Czech citizens fund ‘killers of Shahed-136’ – 14.5mm guns for Ukraine
PRAHA ($1=23.54 Czech Korunas) — Relentless Russian attacks with loitering munitions on civilian and energy infrastructure caught the Ukrainians off guard. Moscow has long denied buying Iranian Shahed drones, which were involved in these attacks. It subsequently emerged that, in addition to the cash loaded onto the plane, Tehran had also received some Western surface-to-air missiles and anti-tank missiles for testing. Russia was simply forced to admit its lie after Tehran also confirmed the delivery of 160 of its drones.
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The Czech citizens, who have been extremely supportive of the Ukrainians since the beginning of the war, are once again taking matters into their own hands. Nearly US$4 million is set to be raised by the Czechs in the coming days. They will be spent on the purchase of 15 mobile 14.5mm anti-aircraft machine guns to be delivered to Ukraine.
The Czech company “Victor” accepts the idea and made a separate section on its website entitled “Victor – mobile air defense for Ukraine”. The system itself is a simple but effective structure. A 14.5mm anti-aircraft machine gun is mounted on a Toyota Land Cruiser chassis. The ammunition of the module is 300 equipped cartridges and 300 additional ammunition.
The anti-aircraft installation has a day and night sight, and an effective footprint of air targets is possible at a distance of up to 2 km. Victor’s primary task is to combat aerial threats such as Iran’s Shahed-136 kamikaze drones.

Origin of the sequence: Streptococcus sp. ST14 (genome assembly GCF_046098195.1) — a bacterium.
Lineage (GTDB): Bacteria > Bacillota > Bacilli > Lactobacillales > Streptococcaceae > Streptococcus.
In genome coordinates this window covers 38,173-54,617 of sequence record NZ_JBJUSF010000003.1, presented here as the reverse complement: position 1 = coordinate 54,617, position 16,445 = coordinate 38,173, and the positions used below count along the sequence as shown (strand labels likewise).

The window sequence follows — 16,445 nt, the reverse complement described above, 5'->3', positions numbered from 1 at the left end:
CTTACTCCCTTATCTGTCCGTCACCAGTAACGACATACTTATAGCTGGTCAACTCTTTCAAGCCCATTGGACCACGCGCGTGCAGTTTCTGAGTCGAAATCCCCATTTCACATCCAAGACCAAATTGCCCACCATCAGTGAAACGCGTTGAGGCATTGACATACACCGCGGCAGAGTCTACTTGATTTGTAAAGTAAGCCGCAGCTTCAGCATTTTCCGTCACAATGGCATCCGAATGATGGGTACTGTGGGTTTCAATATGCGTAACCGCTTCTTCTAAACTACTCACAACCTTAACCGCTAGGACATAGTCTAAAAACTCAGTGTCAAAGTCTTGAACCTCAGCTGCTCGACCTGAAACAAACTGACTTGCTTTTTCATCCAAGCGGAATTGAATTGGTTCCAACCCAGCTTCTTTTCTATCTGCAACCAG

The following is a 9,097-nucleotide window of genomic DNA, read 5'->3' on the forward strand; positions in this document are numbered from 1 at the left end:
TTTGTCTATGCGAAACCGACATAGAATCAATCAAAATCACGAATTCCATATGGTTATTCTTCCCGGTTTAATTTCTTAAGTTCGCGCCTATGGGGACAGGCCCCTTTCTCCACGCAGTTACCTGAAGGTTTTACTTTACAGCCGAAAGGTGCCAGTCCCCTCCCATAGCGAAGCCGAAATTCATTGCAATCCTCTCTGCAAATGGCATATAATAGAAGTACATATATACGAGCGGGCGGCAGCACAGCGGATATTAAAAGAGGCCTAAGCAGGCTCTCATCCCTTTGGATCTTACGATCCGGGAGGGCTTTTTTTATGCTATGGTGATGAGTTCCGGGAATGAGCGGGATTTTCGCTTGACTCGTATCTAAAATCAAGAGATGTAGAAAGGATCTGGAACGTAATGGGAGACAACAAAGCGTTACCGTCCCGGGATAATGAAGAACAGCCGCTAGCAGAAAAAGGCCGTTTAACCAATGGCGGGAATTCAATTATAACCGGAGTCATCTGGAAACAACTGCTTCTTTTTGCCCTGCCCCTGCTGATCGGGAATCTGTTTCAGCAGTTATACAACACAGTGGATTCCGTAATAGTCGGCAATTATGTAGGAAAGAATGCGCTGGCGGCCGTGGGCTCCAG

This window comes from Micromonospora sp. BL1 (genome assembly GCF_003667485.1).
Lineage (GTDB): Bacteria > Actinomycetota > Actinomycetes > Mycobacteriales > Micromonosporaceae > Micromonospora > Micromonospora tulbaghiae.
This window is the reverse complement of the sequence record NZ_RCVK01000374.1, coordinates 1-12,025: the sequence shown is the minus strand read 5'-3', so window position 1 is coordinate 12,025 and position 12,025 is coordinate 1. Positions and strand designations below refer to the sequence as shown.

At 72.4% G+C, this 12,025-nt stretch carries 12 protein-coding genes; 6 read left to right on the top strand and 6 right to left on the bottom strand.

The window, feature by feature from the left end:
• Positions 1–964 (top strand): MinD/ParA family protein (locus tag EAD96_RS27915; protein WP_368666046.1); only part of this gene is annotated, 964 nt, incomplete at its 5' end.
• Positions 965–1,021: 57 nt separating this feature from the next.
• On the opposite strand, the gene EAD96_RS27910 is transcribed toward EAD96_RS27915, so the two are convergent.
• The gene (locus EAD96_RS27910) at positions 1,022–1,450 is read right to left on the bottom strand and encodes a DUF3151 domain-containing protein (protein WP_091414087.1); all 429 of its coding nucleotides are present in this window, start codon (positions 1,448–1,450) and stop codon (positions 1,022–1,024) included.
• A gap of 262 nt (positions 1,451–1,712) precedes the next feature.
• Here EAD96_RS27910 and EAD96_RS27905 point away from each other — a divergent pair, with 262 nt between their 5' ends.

Activists of the “Gift for Putin” campaign initiated the idea of anti-aircraft machine gun systems for Ukraine. They previously raised money for the repair and modernization of a T-72 Avenger tank for Ukraine.
The war in Ukraine brought drones to the fore as a key component of modern warfare. Russia did not get off to a good start by using more domestically produced drones. The drone that was supposed to be the flagship of Russian military drone engineering failed miserably on the battlefield. Moscow had to look for other sources of such systems, and Iran responded. In recent weeks, however, an unsuspecting Russian drone has turned into an increasingly powerful and effective weapon – the loitering munition Lancet.
Ukraine, for its part, at the beginning of the war was forced to upgrade drones for civilian use into military drones. Simple devices that released hand grenades into the air became a hit among the Ukrainian army. There are hundreds of videos on social networks of this way of using civilian drones by Ukrainians.
However, this gave them time to start receiving much better quality drones from the Allies. The American flagship of kamikaze drones – the Switchblade series began to show remarkable results against Russian ground combat vehicles. Recently, it became clear that Ukraine will also receive another ammunition – Phoenix Ghost loitering ammunition. Although there is very little detailed information about this drone, the US says it was developed specifically for the needs of Ukraine.
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